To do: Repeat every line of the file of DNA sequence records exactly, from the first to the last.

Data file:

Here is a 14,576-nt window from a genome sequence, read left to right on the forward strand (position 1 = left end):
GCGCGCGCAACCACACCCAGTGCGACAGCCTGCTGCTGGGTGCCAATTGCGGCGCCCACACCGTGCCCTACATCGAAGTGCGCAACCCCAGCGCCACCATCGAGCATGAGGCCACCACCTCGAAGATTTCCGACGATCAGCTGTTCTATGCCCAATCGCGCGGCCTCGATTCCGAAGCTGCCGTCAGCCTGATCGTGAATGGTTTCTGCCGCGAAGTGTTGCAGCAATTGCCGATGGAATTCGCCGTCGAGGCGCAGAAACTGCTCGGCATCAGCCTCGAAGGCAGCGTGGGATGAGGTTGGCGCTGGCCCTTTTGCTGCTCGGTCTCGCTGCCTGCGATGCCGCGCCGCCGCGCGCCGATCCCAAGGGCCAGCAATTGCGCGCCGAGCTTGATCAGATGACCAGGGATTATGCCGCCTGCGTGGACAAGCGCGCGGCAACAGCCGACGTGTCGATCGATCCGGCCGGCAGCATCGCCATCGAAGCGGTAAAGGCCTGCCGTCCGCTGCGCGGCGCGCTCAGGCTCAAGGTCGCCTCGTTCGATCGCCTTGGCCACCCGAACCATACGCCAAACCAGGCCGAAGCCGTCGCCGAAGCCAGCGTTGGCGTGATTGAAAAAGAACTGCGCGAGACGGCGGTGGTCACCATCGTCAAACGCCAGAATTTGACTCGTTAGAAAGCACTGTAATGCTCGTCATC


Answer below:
Here is a 14,576-nt window from a genome sequence, read left to right on the forward strand (position 1 = left end):
GCGCGCGCAACCACACCCAGTGCGACAGCCTGCTGCTGGGTGCCAATTGCGGCGCCCACACCGTGCCCTACATCGAAGTGCGCAACCCCAGCGCCACCATCGAGCATGAGGCCACCACCTCGAAGATTTCCGACGATCAGCTGTTCTATGCCCAATCGCGCGGCCTCGATTCCGAAGCTGCCGTCAGCCTGATCGTGAATGGTTTCTGCCGCGAAGTGTTGCAGCAATTGCCGATGGAATTCGCCGTCGAGGCGCAGAAACTGCTCGGCATCAGCCTCGAAGGCAGCGTGGGATGAGGTTGGCGCTGGCCCTTTTGCTGCTCGGTCTCGCTGCCTGCGATGCCGCGCCGCCGCGCGCCGATCCCAAGGGCCAGCAATTGCGCGCCGAGCTTGATCAGATGACCAGGGATTATGCCGCCTGCGTGGACAAGCGCGCGGCAACAGCCGACGTGTCGATCGATCCGGCCGGCAGCATCGCCATCGAAGCGGTAAAGGCCTGCCGTCCGCTGCGCGGCGCGCTCAGGCTCAAGGTCGCCTCGTTCGATCGCCTTGGCCACCCGAACCATACGCCAAACCAGGCCGAAGCCGTCGCCGAAGCCAGCGTTGGCGTGATTGAAAAAGAACTGCGCGAGACGGCGGTGGTCACCATCGTCAAACGCCAGAATTTGACTCGTTAGAAAGCACTGTAATGCTCGTCATC